The never-ending debate over the separation of church and state leads many to conclude that faith has no place in public school classrooms. But a new report claims that many state academic standards allow -- and sometimes even recommend -- that schools cover subjects like Jesus, salvation and the Bible.
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Gateways to Better Education, a nonprofit advocating for the expression of faith in public schools, released an extensive analysis titled, "The Bible in State Academic Standards," which provides detailed information on academic standards in each state.
"The 230-page report highlights state-by-state, academic standards indicating ample opportunity for educators to teach about the Bible, Christian beliefs, and Christians who were influential in history," according to a press release.
Eric Buehrer, president of Gateways to Better Education, argues that there are misconceptions among teachers when it comes to religion, specifically the teaching of Christian themes.
"There is a common misconception among many educators that teaching about the Bible and Christianity is not allowed in public school classrooms because of concerns over the establishment of religion," he said in a statement announcing the report. "The fact is public school students are expected to learn these things."
In the document's executive summary, Buehrer writes that he's hopeful educators will learn from what's presented in the report that they have the right -- and the academic freedom -- to teach the full extent of what's permitted under the law.
So, the natural question is: What, exactly, is embedded in those standards when it comes to the study of faith and religion? The report goes into detail, but there are a few examples cited in the executive summary that are worth noting.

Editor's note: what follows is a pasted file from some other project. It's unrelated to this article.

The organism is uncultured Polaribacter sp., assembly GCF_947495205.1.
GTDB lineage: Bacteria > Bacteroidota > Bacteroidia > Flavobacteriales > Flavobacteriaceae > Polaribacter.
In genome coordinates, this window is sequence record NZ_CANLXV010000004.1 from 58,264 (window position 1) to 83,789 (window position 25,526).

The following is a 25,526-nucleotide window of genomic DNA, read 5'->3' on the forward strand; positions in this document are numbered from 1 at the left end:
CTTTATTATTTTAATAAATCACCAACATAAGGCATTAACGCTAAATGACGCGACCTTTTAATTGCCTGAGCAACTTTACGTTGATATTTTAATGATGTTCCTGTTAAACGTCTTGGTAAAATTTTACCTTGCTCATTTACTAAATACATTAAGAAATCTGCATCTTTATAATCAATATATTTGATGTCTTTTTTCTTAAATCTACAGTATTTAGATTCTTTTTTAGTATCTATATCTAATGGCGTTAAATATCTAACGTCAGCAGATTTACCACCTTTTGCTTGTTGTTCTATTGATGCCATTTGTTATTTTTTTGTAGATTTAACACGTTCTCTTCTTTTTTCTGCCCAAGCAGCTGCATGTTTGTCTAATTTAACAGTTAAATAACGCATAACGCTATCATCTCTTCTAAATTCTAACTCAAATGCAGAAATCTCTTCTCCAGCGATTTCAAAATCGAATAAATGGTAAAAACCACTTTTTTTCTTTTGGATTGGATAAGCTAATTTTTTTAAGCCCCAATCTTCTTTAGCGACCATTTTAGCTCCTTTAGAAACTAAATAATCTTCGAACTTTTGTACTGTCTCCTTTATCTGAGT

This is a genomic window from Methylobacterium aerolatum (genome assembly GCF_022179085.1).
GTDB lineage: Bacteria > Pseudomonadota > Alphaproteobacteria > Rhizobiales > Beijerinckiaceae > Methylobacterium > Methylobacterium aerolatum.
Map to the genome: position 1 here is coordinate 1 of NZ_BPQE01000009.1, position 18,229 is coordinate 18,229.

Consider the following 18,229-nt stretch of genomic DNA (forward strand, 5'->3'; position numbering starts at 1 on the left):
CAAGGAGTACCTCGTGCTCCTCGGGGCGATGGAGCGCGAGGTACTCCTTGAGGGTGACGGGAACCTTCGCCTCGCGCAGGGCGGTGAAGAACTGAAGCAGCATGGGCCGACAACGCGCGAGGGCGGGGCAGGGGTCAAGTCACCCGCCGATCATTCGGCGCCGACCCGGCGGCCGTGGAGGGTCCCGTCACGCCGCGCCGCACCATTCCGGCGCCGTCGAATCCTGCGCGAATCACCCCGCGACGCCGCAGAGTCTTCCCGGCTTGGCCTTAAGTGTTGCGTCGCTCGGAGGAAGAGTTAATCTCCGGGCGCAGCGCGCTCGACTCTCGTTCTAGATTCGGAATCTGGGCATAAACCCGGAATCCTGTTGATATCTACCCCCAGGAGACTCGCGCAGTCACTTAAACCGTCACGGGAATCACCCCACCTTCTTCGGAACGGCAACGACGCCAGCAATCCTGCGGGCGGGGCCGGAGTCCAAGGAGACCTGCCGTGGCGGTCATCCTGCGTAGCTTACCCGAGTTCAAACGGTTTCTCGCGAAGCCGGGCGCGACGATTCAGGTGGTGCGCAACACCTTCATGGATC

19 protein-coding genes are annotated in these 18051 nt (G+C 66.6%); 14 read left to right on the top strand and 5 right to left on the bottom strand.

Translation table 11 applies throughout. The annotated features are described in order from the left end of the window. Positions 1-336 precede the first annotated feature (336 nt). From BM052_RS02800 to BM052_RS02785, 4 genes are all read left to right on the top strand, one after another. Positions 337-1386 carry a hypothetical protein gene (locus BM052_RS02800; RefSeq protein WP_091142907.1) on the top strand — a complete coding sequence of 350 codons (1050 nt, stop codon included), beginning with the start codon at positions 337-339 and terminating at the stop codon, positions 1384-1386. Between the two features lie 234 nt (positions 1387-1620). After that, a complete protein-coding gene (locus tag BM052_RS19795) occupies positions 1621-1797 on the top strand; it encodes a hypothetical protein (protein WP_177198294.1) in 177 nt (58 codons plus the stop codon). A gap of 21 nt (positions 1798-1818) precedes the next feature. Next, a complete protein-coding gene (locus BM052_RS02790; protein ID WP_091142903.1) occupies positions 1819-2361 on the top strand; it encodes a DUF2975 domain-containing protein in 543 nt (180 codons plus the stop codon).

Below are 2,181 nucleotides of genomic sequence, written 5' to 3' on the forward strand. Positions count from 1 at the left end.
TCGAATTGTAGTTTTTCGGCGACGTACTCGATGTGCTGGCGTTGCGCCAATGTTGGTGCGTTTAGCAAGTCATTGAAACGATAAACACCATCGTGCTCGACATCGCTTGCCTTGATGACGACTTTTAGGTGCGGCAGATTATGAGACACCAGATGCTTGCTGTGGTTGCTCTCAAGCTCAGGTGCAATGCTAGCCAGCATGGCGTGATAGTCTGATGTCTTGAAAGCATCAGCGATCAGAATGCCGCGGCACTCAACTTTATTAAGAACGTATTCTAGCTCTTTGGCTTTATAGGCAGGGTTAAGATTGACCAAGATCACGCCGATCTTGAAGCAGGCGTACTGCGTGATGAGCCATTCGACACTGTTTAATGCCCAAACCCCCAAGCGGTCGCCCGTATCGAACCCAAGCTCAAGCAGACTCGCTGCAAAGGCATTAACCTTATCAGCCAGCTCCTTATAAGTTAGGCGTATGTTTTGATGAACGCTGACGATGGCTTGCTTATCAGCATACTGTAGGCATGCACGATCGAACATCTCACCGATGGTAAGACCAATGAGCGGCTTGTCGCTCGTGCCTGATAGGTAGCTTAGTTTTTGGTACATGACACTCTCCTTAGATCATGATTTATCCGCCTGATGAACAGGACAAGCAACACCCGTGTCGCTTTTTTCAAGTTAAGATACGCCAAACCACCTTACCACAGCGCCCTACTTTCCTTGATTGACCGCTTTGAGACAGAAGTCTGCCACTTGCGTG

For example, according to the report, the recommended teaching for 6th grade students in California reads as follows (this same language is present in numerous documents on the California Department of Education website):
"Note the origins of Christianity in the Jewish Messianic prophecies, the life and teachings of Jesus of Nazareth as described in the New Testament, and the contribution of St. Paul the Apostle to the definition and spread of Christian beliefs (e.g., belief in the Trinity, resurrection, salvation)."
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And California isn't alone.
In Massachusetts, too, history and social studies standards say that 7th graders are expected to know a variety of facts about Christianity, including theological beliefs about the nature of Jesus Christ as viewed by adherents.
In addition to understanding the origins of Christianity, students should comprehend monotheism, the belief that Jesus is God's son who saved humanity from sin, the meaning of salvation, the Old and New Testaments and the lives of central figures.
See the exact language of the standard in a screen shot from the Massachusetts Department of Elementary and Secondary Education's website below:
Massachusetts Screen shot from the Department of Elementary and Secondary Education website
Despite presenting broader legal parameters than some might realize, the report calls on teachers to "remain objective" when covering religious subjects.
"The lesson should not be designed to prove the story is true, nor question whether the story is accurate," the text reads. "The goal should be to introduce students to the story and help them understand the influence it has had on history, literature, art, and music."
Read more about the report here.
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